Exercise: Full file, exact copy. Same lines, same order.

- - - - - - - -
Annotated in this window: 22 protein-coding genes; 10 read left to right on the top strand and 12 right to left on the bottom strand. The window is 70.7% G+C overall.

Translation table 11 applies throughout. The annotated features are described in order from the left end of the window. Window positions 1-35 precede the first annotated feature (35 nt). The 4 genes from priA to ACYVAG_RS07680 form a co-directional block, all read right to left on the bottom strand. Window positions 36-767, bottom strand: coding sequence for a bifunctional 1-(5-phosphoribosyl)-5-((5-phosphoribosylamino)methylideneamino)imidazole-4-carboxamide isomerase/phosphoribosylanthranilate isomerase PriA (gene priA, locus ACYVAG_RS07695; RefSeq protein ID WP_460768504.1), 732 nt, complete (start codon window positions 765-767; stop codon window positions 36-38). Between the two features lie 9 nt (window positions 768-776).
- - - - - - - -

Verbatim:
Annotated in this window: 22 protein-coding genes; 10 read left to right on the top strand and 12 right to left on the bottom strand. The window is 70.7% G+C overall.

Translation table 11 applies throughout. The annotated features are described in order from the left end of the window. Window positions 1-35 precede the first annotated feature (35 nt). The 4 genes from priA to ACYVAG_RS07680 form a co-directional block, all read right to left on the bottom strand. Window positions 36-767, bottom strand: coding sequence for a bifunctional 1-(5-phosphoribosyl)-5-((5-phosphoribosylamino)methylideneamino)imidazole-4-carboxamide isomerase/phosphoribosylanthranilate isomerase PriA (gene priA, locus ACYVAG_RS07695; RefSeq protein ID WP_460768504.1), 732 nt, complete (start codon window positions 765-767; stop codon window positions 36-38). Between the two features lie 9 nt (window positions 768-776).